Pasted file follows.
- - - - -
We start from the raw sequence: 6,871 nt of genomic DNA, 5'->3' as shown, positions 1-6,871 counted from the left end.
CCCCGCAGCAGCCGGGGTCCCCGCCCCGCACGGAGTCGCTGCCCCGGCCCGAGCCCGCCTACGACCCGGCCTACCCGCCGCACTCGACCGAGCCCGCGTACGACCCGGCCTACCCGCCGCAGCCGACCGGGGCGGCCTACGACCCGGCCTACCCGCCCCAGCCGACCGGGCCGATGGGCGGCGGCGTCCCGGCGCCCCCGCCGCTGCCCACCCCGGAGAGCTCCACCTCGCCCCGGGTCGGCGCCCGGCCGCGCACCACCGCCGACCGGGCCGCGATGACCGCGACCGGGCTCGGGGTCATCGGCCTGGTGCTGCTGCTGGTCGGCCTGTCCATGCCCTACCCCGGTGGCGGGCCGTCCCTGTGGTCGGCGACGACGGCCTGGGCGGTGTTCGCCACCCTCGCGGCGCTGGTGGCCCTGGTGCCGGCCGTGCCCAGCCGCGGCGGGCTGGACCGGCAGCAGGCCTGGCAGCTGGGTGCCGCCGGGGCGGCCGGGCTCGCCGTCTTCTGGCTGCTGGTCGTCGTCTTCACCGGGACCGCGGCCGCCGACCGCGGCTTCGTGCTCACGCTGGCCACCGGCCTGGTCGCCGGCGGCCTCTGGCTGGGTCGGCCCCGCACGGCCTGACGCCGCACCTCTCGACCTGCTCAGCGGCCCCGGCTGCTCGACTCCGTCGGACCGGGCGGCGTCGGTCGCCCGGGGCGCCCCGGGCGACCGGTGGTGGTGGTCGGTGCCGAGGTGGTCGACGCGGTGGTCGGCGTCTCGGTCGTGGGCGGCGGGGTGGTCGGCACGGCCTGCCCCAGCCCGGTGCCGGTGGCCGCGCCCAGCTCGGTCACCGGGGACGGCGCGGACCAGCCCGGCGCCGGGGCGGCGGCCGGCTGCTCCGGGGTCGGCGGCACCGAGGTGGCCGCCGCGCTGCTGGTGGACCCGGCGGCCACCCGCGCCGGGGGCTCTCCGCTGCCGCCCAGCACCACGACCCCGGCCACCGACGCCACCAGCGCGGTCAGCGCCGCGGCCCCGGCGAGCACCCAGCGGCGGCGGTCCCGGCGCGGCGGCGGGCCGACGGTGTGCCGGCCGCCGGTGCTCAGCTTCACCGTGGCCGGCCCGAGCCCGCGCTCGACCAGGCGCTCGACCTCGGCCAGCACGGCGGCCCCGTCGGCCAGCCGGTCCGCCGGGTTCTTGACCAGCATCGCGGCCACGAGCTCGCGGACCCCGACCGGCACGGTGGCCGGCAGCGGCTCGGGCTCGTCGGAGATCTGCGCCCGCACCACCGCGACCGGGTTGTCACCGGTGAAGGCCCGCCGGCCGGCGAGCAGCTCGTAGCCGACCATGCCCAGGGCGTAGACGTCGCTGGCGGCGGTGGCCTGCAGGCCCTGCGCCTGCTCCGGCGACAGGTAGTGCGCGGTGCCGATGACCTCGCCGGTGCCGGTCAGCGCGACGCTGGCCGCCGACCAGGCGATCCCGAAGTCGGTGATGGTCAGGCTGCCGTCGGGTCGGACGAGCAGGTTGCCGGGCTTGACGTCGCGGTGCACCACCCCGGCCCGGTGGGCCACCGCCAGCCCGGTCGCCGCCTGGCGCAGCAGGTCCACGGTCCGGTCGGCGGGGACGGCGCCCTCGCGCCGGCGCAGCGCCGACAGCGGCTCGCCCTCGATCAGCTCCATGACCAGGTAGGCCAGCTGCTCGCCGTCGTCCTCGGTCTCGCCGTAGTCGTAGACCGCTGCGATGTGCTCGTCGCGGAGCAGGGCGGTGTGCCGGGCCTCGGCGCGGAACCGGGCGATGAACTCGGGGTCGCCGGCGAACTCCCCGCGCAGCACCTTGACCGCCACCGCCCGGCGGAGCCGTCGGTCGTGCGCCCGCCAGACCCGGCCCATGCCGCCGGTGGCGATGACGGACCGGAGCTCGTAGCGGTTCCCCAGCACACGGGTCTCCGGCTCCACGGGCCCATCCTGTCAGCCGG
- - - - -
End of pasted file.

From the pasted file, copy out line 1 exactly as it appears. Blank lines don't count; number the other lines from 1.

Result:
We start from the raw sequence: 6,871 nt of genomic DNA, 5'->3' as shown, positions 1-6,871 counted from the left end.